There are definite parallels here with advertising research. Clients, like Hollywood's money men, need to take every possible step to ensure their investment will be profitable. Pre-testing is one of the tools available to them.
Yet every year, leading agency people have topped the bill at the Market Research Society conference, criticising everything the research industry believes in. Last year, the heart of this distrust was exposed in a joint presentation by Neil Coburn, the head of the quantitative advertising unit at The Research Business International, and Merry Baskin, the former planning head at J. Walter Thompson and founder of the planning consultancy Baskin Shark. After interviewing both researchers and planners, they concluded that what agencies hate is pre-testing. Specifically, quantitative pre-testing.
Yet Baskin is clear on this point. "The problem is not so much with pre-testing but with the way some clients use it, and are allowed to use it by the research companies. As an aid to judgment, it's fine. But don't use it as a decision-maker or a means of covering your back, she says.
Agencies particularly dislike the idea that a pre-test score can work like traffic lights, signalling green to go or red to stop. Especially if the decision is in the hands of inexperienced junior marketers governed by corporate rulebooks.
Some methodologies are more helpful than others, too. A marketing director with one US-owned company says he was obliged to use a particular pre-test system that he felt provided limited information. Then, a couple of years ago, as the result of the kind of cock-up that can happen in any organisation, the media bookings were made too early and his new ads were on screen before the test results came through.
"The pre-test gave us a red light on the ads, when it was already clear that the campaign was having a direct and positive result on sales, he says. "We started to look around. We switched to the Ipsos ASI system, and persuaded our parent company to do the same. At least it gives us more diagnostic information on which to base a decision."
There's no shortage of client companies willing to explain their commitment to pre-testing and the benefits they get from it. Unilever Bestfoods relies on it heavily, Stephen Donaldson, its best practice manager, says, because it has proved its value.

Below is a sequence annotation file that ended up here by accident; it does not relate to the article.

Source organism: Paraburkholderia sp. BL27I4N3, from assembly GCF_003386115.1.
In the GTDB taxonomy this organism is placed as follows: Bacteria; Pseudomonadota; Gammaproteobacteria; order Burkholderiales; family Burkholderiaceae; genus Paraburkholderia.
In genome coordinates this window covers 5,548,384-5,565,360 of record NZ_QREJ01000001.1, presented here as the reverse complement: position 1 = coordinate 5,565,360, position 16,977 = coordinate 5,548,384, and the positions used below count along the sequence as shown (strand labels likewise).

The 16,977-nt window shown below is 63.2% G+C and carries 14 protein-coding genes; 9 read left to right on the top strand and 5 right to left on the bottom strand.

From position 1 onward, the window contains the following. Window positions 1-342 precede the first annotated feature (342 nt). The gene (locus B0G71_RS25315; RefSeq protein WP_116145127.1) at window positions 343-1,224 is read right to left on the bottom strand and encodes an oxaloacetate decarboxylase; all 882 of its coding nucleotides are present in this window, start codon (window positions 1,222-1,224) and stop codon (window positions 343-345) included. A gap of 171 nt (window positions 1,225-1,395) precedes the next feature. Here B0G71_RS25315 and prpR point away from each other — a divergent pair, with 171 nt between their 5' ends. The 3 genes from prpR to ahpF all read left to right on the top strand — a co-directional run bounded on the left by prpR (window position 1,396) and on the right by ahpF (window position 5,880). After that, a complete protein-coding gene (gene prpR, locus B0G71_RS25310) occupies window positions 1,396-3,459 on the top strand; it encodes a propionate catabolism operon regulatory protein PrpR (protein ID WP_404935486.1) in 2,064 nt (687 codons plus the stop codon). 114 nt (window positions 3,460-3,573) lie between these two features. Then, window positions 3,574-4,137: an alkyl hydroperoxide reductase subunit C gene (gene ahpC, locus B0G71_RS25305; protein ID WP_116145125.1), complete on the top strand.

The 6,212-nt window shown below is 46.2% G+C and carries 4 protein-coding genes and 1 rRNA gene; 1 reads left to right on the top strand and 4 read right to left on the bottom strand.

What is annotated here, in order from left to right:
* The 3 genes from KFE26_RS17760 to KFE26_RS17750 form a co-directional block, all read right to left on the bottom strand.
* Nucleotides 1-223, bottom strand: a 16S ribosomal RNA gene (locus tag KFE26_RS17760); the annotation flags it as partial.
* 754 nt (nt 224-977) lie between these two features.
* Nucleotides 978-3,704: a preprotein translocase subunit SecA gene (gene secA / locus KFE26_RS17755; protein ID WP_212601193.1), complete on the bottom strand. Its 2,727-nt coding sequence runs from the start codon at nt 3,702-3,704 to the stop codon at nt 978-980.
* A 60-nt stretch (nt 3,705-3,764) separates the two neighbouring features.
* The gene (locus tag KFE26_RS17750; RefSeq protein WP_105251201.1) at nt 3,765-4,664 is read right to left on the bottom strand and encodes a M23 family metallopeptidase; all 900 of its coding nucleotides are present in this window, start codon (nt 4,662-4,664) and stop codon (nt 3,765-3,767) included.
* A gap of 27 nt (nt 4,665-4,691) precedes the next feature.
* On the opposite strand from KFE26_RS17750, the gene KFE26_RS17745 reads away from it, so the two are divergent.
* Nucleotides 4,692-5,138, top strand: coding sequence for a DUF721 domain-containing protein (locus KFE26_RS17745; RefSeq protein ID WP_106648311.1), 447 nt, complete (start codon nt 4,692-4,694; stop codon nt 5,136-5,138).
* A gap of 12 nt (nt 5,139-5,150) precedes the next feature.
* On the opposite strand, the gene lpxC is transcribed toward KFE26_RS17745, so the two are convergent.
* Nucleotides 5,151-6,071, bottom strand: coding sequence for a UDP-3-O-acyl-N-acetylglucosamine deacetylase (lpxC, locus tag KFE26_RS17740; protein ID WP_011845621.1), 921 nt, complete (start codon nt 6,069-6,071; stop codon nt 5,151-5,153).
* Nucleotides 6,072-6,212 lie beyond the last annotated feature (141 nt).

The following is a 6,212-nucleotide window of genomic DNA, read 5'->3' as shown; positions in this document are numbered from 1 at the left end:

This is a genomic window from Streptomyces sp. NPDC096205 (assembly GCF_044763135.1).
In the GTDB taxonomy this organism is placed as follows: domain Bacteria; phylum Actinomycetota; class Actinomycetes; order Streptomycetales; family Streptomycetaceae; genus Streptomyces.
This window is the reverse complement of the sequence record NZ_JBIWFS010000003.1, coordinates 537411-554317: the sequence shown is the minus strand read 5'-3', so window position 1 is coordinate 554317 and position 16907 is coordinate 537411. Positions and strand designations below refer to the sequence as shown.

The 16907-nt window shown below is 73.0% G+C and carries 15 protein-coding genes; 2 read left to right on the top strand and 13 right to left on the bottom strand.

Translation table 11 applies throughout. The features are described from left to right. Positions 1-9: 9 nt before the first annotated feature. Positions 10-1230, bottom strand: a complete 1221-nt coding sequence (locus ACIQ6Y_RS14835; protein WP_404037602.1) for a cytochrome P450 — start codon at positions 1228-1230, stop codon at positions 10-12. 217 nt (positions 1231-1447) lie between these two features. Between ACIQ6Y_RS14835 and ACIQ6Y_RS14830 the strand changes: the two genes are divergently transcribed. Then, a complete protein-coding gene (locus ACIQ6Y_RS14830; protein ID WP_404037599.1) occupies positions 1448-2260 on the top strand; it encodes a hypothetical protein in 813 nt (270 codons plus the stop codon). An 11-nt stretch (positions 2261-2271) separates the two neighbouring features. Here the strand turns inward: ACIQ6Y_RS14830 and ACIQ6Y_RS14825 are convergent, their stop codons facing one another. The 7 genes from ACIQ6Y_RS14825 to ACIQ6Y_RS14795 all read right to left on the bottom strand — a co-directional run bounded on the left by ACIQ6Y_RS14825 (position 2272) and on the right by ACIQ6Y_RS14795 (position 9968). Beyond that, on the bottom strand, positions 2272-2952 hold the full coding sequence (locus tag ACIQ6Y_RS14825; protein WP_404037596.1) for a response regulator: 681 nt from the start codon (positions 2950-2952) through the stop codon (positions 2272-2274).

But the company's approach is evolving. Pre-testing is being used less for straight evaluation and more as a development tool to improve the ads. It is not research's job to make decisions, Donaldson points out.
Marketers have to decide which ads to go with and what to change.
"Having said that, pre-testing does work, Donaldson says. "When we have over-ridden test results in the past, nine times out of ten subsequent tracking has proved the tests were right."
For the past four or five years the drinks giant Diageo GB has standardised on Millward Brown's Link system. The consumer planning director, John Hosking, says the company is spending more on advertising than it has ever done, confident in the quality and effectiveness. Yet pre-testing as a cost is "insignificant - less than 1 per cent of the total budget.
"I understand the suspicions agencies have of quantitative pre-testing," he says. "We use it to maximise our chances of making ads that are efficient and effective as well as creative."
For example, the famous Guinness surfer ad - voted the best ad ever by Channel 4 viewers in 2000 - initially failed to meet a number of pre-test benchmarks. Hosking says: "The diagnostics gave us and the agency the confidence to go ahead. The pre-testing showed that the strength of the message wasn't getting through because of some comprehension gaps, which we were able to address. The rest is history.
"But we're not in the business of making average ads, he continues.
"If the test scores are not good and the diagnostics don't provide the answers for making improvements, we won't go ahead."
According to Gavin Emsden, Nestle's head of consumer insight and planning, there's a major learning benefit in tracking how ads perform in real life, compared with the test results. But like Unilever and Diageo, Nestle also uses the research to improve creative work.
"Usually these are tweaks, Emsden says. "Research may show that the pace needs to be slowed, you may need to linger on the pack shot to ensure the key points are absorbed. I realise there is a debate about whether pre-testing cramps creativity, but if it is part of the partnership between marketing and ad agencies and if objectives are agreed in advance, then it is useful as part of the learning process."
Shell also sees pre-testing as a vital tool as part of the client/agency relationship. The JWT creative team participates fully in all debriefs.
Intriguingly, Shell has commissioned its own system from hand-picked international research specialists. "I am suspicious of proprietary research systems, Raoul Pinnell, the global head of brands, says.
Shell needed the new system, which incorporates both qualitative and quantitative research, because it has moved toward producing mainly global advertising. "We have used this for seven campaigns now, of which only one, for Optimax, has been screened in the UK, Pinnell says. "The results have been completely magic. In moving from local to global, we have both saved money and produced advertising which is more effective and better liked by the public. Research has helped us find the Holy Grail of advertising."